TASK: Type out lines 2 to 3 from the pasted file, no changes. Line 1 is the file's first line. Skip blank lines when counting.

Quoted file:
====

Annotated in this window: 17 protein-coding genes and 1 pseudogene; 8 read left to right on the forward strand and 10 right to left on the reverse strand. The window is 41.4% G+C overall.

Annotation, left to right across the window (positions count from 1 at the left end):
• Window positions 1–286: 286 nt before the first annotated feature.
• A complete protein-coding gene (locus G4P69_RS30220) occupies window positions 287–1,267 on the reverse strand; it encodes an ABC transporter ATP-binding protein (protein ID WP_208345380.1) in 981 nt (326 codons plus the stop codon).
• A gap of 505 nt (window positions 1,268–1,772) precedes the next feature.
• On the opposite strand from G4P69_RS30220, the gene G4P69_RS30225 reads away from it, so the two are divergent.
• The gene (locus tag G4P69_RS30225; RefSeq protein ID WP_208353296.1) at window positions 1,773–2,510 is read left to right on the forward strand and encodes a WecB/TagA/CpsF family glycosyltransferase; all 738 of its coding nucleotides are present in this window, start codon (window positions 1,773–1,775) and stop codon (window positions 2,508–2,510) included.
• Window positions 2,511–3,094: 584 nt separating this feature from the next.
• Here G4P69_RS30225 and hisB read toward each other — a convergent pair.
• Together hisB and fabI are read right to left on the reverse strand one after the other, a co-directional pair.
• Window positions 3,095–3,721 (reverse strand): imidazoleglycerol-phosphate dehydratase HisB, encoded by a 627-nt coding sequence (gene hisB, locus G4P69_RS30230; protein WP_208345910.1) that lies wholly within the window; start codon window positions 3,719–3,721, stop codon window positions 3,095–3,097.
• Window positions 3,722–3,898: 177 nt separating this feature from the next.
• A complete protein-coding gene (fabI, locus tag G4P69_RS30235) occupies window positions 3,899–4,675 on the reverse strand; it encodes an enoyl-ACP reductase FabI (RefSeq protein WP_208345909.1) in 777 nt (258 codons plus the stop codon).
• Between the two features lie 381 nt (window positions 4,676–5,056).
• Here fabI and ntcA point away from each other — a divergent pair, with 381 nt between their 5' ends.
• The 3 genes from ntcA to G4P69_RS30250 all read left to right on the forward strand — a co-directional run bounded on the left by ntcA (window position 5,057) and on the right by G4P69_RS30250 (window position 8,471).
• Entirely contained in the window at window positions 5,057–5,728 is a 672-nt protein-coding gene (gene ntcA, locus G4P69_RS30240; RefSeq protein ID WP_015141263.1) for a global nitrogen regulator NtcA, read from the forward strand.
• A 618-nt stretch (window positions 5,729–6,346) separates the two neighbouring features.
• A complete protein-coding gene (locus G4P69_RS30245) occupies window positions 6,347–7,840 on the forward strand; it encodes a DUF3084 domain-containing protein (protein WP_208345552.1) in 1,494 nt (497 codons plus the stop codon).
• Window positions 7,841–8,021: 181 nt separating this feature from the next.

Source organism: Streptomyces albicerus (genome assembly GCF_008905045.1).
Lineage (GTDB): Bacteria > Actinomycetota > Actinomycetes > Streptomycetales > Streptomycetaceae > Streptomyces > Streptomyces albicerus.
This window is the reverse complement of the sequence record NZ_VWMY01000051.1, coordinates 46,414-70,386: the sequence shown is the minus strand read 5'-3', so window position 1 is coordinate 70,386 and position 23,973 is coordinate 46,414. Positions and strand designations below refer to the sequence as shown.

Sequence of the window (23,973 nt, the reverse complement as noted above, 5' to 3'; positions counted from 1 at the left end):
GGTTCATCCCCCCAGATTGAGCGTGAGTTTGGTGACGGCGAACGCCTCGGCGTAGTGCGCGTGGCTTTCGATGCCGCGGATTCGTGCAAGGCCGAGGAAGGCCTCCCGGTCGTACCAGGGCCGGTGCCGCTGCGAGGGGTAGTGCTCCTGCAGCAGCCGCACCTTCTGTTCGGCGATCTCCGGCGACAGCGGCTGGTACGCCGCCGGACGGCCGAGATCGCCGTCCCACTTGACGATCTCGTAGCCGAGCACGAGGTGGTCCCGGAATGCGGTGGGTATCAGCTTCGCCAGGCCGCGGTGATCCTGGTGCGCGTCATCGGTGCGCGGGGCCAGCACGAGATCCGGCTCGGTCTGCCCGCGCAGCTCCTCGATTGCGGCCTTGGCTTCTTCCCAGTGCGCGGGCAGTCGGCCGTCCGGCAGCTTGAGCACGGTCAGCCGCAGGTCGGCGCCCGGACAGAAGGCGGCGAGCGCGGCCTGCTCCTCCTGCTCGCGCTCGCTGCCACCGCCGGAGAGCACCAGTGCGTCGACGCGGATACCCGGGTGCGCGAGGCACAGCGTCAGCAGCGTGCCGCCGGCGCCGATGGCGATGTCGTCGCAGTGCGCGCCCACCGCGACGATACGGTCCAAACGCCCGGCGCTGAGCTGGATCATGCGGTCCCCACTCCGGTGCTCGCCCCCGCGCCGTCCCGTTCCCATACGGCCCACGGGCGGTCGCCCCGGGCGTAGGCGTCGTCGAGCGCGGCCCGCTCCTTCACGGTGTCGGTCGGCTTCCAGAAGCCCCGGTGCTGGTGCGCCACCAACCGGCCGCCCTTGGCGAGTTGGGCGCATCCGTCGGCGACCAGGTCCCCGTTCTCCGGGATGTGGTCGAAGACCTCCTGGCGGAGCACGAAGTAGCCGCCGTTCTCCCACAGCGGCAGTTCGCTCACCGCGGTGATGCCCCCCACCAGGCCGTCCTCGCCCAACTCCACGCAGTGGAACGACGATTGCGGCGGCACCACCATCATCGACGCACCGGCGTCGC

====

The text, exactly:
Annotation, left to right across the window (positions count from 1 at the left end):
• Window positions 1–286: 286 nt before the first annotated feature.